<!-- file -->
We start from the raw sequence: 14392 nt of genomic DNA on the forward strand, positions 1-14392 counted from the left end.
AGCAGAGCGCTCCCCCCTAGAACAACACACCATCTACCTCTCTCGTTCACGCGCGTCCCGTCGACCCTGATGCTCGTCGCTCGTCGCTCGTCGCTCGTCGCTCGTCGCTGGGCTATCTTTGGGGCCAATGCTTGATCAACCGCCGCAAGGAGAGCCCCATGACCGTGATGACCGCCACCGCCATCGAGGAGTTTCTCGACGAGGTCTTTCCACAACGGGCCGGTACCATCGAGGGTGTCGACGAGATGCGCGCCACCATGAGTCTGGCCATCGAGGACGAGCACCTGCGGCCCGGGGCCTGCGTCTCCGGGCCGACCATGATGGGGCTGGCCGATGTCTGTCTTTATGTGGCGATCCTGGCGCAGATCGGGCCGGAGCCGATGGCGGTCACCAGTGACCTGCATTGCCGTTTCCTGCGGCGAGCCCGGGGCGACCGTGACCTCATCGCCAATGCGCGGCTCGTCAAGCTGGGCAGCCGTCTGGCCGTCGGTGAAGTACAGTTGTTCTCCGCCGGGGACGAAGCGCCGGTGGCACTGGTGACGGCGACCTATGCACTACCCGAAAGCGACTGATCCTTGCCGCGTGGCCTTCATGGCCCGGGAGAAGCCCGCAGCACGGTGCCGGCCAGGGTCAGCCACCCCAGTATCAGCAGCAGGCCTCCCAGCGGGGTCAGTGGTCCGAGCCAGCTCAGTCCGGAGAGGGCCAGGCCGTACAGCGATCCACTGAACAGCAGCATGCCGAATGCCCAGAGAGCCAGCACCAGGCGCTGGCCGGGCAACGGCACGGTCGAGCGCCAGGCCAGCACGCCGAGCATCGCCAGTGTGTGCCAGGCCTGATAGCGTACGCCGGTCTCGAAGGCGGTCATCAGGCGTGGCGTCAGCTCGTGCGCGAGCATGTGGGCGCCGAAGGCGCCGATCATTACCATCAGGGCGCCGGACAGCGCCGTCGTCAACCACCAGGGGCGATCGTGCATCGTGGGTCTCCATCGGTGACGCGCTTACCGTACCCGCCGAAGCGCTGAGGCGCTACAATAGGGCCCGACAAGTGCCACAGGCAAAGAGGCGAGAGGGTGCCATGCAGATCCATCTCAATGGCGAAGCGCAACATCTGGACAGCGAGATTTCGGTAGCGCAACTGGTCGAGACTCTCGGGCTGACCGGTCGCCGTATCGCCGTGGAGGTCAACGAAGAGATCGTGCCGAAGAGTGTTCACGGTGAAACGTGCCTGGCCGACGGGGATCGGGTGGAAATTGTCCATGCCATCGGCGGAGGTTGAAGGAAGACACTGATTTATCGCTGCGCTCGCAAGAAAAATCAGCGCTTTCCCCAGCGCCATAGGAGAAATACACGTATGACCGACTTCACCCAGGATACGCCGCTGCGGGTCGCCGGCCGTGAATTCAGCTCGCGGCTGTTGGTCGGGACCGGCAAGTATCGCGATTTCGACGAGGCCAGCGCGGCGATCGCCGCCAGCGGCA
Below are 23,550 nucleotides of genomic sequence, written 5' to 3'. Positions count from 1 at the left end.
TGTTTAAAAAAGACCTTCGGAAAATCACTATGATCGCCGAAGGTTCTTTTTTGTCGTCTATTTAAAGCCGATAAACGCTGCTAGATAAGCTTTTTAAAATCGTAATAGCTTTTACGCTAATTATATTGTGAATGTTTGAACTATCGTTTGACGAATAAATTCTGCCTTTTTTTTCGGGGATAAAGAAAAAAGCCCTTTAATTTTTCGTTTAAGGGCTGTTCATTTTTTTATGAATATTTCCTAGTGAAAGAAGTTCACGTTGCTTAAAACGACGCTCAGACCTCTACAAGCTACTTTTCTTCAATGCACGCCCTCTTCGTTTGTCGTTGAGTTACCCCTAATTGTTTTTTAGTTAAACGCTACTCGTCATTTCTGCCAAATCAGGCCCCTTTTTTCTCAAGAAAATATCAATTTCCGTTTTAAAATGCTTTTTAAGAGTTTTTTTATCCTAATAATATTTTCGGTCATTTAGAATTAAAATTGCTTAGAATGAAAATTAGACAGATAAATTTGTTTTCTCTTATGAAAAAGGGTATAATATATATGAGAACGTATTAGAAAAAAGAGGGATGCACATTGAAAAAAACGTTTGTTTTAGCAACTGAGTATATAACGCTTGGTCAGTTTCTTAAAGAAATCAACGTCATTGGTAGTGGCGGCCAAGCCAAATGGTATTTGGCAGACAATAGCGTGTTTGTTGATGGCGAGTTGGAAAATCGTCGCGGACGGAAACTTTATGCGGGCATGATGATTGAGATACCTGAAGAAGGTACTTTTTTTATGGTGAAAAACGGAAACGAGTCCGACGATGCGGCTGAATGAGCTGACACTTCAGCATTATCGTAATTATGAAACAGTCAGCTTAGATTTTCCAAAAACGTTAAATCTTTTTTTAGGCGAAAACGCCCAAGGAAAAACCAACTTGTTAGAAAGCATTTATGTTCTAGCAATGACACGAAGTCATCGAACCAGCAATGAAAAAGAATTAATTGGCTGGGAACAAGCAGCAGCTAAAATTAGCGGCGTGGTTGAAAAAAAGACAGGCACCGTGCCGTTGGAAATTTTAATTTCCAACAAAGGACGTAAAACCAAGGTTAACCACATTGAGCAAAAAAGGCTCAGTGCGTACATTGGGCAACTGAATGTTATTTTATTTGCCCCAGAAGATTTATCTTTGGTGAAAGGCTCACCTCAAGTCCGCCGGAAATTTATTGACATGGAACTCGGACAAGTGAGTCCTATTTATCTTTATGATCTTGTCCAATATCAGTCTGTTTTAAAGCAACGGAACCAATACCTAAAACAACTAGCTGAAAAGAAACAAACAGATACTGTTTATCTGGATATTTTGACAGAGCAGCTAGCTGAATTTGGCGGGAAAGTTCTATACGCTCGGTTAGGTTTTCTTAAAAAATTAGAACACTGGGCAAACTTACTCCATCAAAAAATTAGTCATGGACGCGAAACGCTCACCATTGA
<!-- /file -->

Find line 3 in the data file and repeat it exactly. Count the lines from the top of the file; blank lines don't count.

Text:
Below are 23,550 nucleotides of genomic sequence, written 5' to 3'. Positions count from 1 at the left end.